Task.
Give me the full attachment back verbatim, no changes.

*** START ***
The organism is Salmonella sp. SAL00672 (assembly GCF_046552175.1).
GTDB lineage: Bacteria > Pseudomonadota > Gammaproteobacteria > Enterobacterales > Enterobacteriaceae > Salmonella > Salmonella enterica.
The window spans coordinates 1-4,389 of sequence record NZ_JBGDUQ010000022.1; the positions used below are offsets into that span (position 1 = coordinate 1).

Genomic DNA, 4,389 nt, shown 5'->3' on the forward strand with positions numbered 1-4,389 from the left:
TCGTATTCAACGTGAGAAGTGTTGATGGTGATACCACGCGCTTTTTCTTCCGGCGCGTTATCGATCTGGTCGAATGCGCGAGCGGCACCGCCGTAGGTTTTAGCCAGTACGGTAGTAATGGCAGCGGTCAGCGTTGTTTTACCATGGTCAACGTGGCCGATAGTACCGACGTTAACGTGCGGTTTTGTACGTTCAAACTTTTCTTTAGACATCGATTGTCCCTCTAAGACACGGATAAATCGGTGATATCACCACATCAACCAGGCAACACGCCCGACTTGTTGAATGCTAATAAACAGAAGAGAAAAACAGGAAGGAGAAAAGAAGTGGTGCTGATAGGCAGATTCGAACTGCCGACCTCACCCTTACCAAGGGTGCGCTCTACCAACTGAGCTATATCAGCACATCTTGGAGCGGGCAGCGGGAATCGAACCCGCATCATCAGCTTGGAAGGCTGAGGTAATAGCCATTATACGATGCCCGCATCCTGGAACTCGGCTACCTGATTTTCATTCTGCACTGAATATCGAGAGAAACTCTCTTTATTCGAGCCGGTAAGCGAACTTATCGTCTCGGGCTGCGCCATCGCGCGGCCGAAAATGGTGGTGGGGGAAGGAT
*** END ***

The organism is Salmonella sp. SAL00672 (assembly GCF_046552175.1).
GTDB lineage: Bacteria > Pseudomonadota > Gammaproteobacteria > Enterobacterales > Enterobacteriaceae > Salmonella > Salmonella enterica.
The window spans coordinates 1-4,389 of sequence record NZ_JBGDUQ010000022.1; the positions used below are offsets into that span (position 1 = coordinate 1).

Genomic DNA, 4,389 nt, shown 5'->3' on the forward strand with positions numbered 1-4,389 from the left:
TCGTATTCAACGTGAGAAGTGTTGATGGTGATACCACGCGCTTTTTCTTCCGGCGCGTTATCGATCTGGTCGAATGCGCGAGCGGCACCGCCGTAGGTTTTAGCCAGTACGGTAGTAATGGCAGCGGTCAGCGTTGTTTTACCATGGTCAACGTGGCCGATAGTACCGACGTTAACGTGCGGTTTTGTACGTTCAAACTTTTCTTTAGACATCGATTGTCCCTCTAAGACACGGATAAATCGGTGATATCACCACATCAACCAGGCAACACGCCCGACTTGTTGAATGCTAATAAACAGAAGAGAAAAACAGGAAGGAGAAAAGAAGTGGTGCTGATAGGCAGATTCGAACTGCCGACCTCACCCTTACCAAGGGTGCGCTCTACCAACTGAGCTATATCAGCACATCTTGGAGCGGGCAGCGGGAATCGAACCCGCATCATCAGCTTGGAAGGCTGAGGTAATAGCCATTATACGATGCCCGCATCCTGGAACTCGGCTACCTGATTTTCATTCTGCACTGAATATCGAGAGAAACTCTCTTTATTCGAGCCGGTAAGCGAACTTATCGTCTCGGGCTGCGCCATCGCGCGGCCGAAAATGGTGGTGGGGGAAGGAT